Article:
OTD: HBC trader George Simpson appointed associate governor of Rupert’s Land

On today’s date in 1820, Hudson’s Bay Company (HBC) fur trader George Simpson was appointed as the associate governor of Rupert’s Land.

Comprising a third of present-day Canada, Rupert’s Land served as the company’s exclusive commercial domain from 1670-1870.

Born in Scotland in 1787, Simpson first moved to London, England, before eventually settling in what’s now Canada, where he rose through early Canadian society as a fur trader. He eventually earned the rank of HBC governor during the height of the company’s 200-year reign of power.

Fur trading had a significant influence on Canada’s development by allowing the nation to spread both west and north with increased interactions between Indigenous communities and European settlers.

In 1820, Simpson received a Beaver Club medal.

Simpson also received a Beaver Club medal in 1820. (Photo by the Manitoba Museum)


Simpson received a Beaver Club medal in 1820 – one year before the amalgamation of the North West Company and the HBC – in honour of his membership in the club.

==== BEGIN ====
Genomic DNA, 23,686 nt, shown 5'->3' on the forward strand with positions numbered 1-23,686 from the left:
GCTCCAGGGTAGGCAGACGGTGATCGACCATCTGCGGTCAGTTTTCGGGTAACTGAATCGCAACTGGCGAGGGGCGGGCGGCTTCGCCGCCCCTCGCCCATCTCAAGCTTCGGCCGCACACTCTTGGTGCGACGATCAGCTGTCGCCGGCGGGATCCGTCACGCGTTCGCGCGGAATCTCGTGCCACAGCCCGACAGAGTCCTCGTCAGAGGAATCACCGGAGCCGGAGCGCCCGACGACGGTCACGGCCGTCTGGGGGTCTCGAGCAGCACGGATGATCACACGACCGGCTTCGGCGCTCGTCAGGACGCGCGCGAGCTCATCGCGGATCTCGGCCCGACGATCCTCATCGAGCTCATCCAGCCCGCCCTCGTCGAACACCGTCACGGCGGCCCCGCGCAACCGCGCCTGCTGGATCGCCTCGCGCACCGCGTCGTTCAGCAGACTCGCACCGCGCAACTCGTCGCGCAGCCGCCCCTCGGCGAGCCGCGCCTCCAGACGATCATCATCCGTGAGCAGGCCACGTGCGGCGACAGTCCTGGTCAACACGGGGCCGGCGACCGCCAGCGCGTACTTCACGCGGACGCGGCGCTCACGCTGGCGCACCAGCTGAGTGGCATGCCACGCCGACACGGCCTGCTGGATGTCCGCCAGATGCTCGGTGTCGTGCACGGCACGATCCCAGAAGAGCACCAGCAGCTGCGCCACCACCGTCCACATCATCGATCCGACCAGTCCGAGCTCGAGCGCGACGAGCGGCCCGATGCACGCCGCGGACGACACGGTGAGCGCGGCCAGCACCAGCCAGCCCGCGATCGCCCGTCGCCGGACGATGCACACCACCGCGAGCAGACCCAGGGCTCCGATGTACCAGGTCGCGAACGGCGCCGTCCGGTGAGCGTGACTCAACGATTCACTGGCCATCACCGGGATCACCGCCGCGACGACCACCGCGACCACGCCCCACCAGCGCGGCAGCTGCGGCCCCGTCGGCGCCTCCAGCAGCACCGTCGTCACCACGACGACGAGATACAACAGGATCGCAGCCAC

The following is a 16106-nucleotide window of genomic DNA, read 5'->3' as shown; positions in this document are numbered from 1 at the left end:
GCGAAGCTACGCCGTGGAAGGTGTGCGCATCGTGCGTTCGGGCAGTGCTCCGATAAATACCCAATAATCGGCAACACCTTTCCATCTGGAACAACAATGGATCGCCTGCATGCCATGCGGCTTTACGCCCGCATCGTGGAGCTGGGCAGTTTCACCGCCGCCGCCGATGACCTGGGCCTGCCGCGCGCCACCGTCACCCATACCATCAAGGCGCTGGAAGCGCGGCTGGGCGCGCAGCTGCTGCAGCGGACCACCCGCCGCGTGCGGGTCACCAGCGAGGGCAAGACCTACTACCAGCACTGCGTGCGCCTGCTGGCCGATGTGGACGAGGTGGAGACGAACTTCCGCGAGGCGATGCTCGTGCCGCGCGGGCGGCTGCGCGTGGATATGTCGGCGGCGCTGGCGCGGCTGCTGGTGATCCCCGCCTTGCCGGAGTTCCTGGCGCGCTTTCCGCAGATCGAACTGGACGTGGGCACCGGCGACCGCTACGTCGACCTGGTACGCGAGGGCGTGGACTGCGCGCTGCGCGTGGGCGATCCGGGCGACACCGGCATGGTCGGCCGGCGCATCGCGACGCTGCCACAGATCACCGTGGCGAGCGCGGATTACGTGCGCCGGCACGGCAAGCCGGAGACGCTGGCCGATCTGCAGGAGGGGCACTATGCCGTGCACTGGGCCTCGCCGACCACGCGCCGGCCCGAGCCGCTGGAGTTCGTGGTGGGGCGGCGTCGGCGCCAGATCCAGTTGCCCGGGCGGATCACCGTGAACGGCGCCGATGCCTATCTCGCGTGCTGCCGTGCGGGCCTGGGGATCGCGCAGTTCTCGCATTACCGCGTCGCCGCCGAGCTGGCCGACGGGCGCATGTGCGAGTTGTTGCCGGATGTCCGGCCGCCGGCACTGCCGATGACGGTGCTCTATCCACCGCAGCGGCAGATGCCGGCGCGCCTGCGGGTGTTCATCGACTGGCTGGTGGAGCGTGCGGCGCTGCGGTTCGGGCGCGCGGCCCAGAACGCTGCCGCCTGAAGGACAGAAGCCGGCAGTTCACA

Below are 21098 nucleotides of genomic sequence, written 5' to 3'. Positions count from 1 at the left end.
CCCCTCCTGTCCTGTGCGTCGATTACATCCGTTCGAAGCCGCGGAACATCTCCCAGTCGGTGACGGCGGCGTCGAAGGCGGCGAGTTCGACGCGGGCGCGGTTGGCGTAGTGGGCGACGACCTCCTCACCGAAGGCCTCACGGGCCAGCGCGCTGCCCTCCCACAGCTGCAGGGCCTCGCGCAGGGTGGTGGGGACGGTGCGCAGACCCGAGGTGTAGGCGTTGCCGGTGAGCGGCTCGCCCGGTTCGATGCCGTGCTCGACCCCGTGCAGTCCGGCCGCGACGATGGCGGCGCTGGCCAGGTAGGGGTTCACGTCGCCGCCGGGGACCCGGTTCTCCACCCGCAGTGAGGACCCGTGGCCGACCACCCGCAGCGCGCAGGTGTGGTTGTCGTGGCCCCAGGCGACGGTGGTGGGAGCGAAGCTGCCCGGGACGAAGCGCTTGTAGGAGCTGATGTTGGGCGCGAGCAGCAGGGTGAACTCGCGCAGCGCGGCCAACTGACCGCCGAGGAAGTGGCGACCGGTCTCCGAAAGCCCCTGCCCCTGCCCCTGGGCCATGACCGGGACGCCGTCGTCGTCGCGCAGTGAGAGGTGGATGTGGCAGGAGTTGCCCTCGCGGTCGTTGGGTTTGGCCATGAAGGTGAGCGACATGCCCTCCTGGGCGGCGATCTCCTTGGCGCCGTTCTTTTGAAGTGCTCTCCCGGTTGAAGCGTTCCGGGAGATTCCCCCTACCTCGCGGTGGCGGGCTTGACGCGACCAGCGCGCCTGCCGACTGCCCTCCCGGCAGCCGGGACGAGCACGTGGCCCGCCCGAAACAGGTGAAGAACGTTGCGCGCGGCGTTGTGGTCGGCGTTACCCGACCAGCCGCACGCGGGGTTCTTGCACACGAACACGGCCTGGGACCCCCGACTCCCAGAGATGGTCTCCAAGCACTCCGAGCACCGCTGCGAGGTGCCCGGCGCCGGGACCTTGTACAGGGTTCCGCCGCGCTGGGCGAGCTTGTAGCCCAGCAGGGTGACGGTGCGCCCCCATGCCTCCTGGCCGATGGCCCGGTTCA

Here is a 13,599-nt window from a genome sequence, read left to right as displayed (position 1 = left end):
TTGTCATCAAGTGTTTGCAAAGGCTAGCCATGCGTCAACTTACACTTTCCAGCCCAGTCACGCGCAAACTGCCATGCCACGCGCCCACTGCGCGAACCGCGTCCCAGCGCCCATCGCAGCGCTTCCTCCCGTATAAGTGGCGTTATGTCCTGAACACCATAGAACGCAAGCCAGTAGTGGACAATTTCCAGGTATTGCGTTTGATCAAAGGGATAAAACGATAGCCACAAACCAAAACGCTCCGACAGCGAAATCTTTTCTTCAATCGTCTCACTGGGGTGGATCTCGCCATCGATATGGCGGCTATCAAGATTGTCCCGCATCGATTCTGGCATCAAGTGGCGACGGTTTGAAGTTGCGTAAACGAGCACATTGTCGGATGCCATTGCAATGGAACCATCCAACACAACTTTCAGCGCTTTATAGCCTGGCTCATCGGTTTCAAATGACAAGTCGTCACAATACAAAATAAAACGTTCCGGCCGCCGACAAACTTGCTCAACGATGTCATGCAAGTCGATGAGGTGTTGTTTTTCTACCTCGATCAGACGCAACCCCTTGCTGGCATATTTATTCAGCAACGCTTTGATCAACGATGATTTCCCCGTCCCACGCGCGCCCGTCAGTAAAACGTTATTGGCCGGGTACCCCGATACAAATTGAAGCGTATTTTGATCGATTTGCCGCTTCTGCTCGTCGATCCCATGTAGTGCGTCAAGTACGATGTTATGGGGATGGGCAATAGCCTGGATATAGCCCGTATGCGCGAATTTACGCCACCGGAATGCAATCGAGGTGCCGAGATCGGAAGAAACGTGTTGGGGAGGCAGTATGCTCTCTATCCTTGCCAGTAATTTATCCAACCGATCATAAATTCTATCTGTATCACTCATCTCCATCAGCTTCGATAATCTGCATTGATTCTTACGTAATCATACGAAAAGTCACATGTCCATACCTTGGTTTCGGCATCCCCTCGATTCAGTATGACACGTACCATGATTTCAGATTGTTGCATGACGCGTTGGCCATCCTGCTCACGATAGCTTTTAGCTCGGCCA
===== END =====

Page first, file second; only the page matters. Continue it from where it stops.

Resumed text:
Members of the Beaver Club included fur traders who spent at least one year on the frontier, and the club’s motto, “Fortitude in Distress,” is engraved on the reverse of the medal. Members were required to wear their medals at meetings and special occasions.

The reverse legend of Simpson’s medal reads “George Simpson/1820” while the obverse depicts a beaver gnawing a tree and the words “Industry and Perseverance.”

The obverse legend reads “Beaver Club instituted Montreal/1785.”


In 1928, Simpson was featured on the obverse of an Elkington and Co. medal.

The medal commemorated the 100th anniversary of Simpson’s voyage from York Factory, an HBC trading post in northeastern Manitoba, to Fort St. James, B.C., in 1828.

An uncirculated example of the 1928 Simpson medal hammered down for $400 at the 2014 Toronto Coin Expo Spring Sale by Geoffrey Bell Auctions.

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